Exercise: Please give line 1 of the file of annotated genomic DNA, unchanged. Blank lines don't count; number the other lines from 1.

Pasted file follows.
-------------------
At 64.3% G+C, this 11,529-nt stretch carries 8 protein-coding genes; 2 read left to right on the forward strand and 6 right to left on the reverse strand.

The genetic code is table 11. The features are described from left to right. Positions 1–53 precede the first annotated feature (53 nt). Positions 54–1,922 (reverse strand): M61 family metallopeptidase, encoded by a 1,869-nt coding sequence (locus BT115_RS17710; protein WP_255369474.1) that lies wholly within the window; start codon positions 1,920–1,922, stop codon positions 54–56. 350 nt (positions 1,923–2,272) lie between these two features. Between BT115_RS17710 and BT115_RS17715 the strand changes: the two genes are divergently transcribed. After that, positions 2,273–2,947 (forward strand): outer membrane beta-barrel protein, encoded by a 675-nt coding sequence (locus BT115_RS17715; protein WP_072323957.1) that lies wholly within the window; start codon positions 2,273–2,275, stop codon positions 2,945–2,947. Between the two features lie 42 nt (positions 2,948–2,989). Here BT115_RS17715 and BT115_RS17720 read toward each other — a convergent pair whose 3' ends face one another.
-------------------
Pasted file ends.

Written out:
At 64.3% G+C, this 11,529-nt stretch carries 8 protein-coding genes; 2 read left to right on the forward strand and 6 right to left on the reverse strand.